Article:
If you're an entertainment junkie (and even if you're not), you know that the Oscars includes fanfare galore. When it comes to Oscars food, the culinary celebration is equally amazing. About 1,500 guests attend the annual Governors Ball, the post-awards bash for which famed chef Wolfgang Puck has been creating the menu for the last 17 years.
If you think you have to be a celebrity or travel to one of Chef Puck's numerous restaurants around the world to take pleasure in his food, think again! You can enjoy a Wolfgang Puck-inspired meal at home and Chef Puck himself tells us how.
Wolfgang Puck: Customers in my restaurants, famous and not, don't eat like that every day. Sometimes, when you're eating at home, you need something to help make you a better cook. It's great when you can get fresh produce for cooking, but when it's not available -- like fresh tomatoes, for example -- a good product like this pasta sauce can help. You can add things to it like fresh basil, grated Parmesan cheese or chili flakes -- whatever you like, but you'll have a great base to start.
Wolfgang Puck: One of the big problems in America is obesity and poor nutrition because people rely too much on fast food restaurants for meals. It's easy to cook at home. For example, you could easily make spaghetti with my tomato basil sauce. It's inexpensive and you can add a small salad to the meal, too. That way you have a more nutritious meal that is easy to make, and it's inexpensive.
Or, instead of giving everyone a 6-ounce portion of meat with the meal, add some of the meat to the pasta sauce. That way everyone gets a few ounces of meat, some carbohydrates with the pasta and vegetables with your salad. Kids eat it too and you can make a good meal in just a little time!
The pasta sauce can be used for so many different things, which is great. If you want to make a slow cooked beef stew, for example, add the tomato basil or arrabbiata sauce. Not only does it add great flavor, but it gives beautiful color, too.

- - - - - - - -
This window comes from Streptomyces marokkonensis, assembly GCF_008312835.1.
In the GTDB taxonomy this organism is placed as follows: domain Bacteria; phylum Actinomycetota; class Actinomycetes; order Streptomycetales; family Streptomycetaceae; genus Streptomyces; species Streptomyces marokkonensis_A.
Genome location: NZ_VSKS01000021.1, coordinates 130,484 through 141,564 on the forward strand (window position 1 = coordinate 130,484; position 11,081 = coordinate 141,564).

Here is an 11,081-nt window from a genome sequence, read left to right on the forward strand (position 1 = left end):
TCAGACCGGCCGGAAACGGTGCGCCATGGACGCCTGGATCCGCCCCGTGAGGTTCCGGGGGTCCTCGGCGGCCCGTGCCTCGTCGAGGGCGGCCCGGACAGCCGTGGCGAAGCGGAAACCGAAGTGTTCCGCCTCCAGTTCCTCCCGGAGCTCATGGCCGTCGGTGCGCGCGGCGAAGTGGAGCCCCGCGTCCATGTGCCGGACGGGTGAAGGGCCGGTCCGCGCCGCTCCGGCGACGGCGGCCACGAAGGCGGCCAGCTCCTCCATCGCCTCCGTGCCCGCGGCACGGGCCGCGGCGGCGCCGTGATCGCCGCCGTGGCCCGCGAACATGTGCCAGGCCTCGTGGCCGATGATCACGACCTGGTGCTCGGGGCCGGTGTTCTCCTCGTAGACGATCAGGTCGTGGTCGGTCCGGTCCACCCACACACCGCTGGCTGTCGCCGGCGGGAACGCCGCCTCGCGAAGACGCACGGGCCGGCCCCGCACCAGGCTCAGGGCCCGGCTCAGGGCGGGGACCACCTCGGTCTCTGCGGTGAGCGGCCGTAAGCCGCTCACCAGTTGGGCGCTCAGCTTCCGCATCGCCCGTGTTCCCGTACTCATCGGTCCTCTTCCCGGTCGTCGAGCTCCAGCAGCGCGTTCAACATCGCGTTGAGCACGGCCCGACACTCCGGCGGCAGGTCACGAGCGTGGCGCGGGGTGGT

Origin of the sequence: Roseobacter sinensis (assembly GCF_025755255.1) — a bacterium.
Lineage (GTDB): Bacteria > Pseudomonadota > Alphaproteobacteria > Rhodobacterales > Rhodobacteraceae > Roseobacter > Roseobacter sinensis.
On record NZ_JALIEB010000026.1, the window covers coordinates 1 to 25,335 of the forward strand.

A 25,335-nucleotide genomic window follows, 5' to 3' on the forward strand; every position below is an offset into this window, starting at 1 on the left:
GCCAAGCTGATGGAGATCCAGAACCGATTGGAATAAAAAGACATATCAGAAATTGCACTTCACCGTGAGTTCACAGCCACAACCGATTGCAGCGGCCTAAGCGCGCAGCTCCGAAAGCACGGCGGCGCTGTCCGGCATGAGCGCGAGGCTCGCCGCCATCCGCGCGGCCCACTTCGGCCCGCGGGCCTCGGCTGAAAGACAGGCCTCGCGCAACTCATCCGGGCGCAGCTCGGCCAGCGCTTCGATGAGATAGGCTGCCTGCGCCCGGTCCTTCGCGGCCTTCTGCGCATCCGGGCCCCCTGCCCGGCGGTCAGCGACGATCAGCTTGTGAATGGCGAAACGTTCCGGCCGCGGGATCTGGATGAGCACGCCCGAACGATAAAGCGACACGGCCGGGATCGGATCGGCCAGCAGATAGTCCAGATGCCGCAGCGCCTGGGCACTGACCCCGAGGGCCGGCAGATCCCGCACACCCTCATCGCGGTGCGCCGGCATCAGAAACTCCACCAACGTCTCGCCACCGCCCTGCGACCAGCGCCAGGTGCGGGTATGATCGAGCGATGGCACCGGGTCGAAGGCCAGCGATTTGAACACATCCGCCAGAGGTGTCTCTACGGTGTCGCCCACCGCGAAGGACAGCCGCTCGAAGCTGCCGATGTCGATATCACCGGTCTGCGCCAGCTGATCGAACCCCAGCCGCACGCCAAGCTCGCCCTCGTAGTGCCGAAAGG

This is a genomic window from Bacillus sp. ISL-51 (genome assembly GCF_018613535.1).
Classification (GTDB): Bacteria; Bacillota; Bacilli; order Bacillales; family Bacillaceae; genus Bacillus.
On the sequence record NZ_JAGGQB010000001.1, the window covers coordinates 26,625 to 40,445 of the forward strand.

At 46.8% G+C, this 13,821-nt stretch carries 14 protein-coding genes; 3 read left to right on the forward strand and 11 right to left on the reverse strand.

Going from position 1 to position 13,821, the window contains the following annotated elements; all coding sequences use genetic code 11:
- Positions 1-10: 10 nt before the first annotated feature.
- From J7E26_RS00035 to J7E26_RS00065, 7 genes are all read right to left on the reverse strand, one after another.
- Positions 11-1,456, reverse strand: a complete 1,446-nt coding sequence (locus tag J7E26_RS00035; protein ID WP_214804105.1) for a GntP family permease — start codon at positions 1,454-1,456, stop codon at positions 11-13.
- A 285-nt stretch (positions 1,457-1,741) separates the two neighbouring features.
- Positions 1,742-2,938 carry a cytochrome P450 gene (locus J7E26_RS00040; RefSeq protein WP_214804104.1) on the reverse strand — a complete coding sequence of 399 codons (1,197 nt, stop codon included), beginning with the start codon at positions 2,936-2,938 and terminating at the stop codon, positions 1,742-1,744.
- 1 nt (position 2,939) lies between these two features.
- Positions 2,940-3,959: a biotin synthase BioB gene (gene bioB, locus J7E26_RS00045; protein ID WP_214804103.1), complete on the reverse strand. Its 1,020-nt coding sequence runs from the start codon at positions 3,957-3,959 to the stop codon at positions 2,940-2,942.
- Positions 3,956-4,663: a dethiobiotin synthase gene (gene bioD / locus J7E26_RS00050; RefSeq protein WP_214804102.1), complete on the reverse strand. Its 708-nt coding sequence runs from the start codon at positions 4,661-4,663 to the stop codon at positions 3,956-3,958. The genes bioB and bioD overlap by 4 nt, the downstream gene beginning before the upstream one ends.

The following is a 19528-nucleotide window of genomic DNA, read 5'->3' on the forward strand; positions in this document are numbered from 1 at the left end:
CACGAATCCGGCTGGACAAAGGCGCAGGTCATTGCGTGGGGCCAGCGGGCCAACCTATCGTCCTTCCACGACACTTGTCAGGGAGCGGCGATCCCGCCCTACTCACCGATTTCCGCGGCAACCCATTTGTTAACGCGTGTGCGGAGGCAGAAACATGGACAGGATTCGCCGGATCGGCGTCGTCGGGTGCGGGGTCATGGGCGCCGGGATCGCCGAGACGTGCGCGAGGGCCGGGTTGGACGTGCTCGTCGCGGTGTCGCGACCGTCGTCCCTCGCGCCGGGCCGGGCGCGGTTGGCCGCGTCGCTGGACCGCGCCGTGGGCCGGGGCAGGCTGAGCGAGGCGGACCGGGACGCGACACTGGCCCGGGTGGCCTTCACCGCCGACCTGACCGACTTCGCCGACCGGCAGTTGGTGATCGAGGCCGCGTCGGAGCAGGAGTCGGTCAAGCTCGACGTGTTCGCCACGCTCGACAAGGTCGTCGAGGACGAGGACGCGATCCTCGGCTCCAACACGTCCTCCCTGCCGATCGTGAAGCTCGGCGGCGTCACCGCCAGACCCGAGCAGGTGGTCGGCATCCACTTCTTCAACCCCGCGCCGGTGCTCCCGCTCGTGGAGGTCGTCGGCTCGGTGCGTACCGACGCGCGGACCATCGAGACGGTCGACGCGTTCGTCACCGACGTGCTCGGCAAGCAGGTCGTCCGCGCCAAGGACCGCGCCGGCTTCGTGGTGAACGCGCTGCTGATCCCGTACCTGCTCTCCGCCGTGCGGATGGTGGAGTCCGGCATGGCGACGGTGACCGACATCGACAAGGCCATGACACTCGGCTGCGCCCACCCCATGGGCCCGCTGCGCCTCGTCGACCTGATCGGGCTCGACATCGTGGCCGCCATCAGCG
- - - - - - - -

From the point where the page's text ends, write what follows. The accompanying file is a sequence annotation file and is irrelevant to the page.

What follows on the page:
If you don't really know how to cook fish, the sauce is a good thing to use. It works well for fish like swordfish or sea bass, too. Just put the fish in a pan with some of the sauce over it and a little olive oil on top, and bake it. You could add olives or capers to it. At the end, drizzle a bit more olive oil over it and sprinkle it with some basil. You have an easy dish and the fish won't be dry. The sauce helps to keep it moist.
Wolfgang Puck: Just be a little adventurous, but you have to cook for the kids the same way you cook for yourself, and the kids will eat it. I have a family with little kids. I take my little ones to the farmers market with me to buy fresh vegetables. We always have steamed vegetables with a little olive oil and sea salt, or a salad at our meals. My kids see me eating a salad or vegetables and they'll do the same. We are a great influence on our kids.
Wolfgang Puck: Ideally speaking, eat organic when you can. But it can be expensive and a lot of families cannot afford that. But that doesn't mean that you can't buy fresh vegetables. They might not be organic, but you still can get your fill of vegetables. Most people can go to a local store to buy broccoli and spinach, and it would be better than eating fast food. If you can, buying organic is the best, but if you can't, it's not an excuse not to eat vegetables.
Wolfgang Puck: I think you have to lead by example and get them involved in the kitchen and when you buy your food, too. Sometimes I'll make the Spago pizza at home -- but I give my kids their vegetables first. I don't tell them there is pizza! Again, you need to set an example. My kids don't see me eating french fries while I serve them broccoli. I don't think there is any secret. Show the kids beautiful vegetables, and they'll like them! Kids have good taste!
Wolfgang Puck: I think the most important thing, if you've never cooked, is to get a cookbook that isn't complicated -- one that uses four to six ingredients in each recipe. Read the recipe a few times to get an idea of what you need to do. When you're at the market, buy seasonal ingredients and find a recipe to use for those things. Don't complicate it!
Wolfgang Puck: I grew up in Austria and we ate a lot of sweets! I loved when my mom would make palatschinke (similar to a crêpe) with marmalade in it, or Kaiserschmarrn, which is a similar thing, like a big pancake, with nuts and raisins and fruit compote. But I also used to love Wiener schnitzel, you know, the breaded pork or veal cutlets. We used to fry them in half oil, half pork fat and serve it with a salad. That always used to be one of my favorites.
Wolfgang Puck: I have about 300 people assisting in the kitchen, so I supervise, mostly. We have a fabulous team in place.
Wolfgang Puck: They're both a team effort! Try to get everyone in your home involved in some way!
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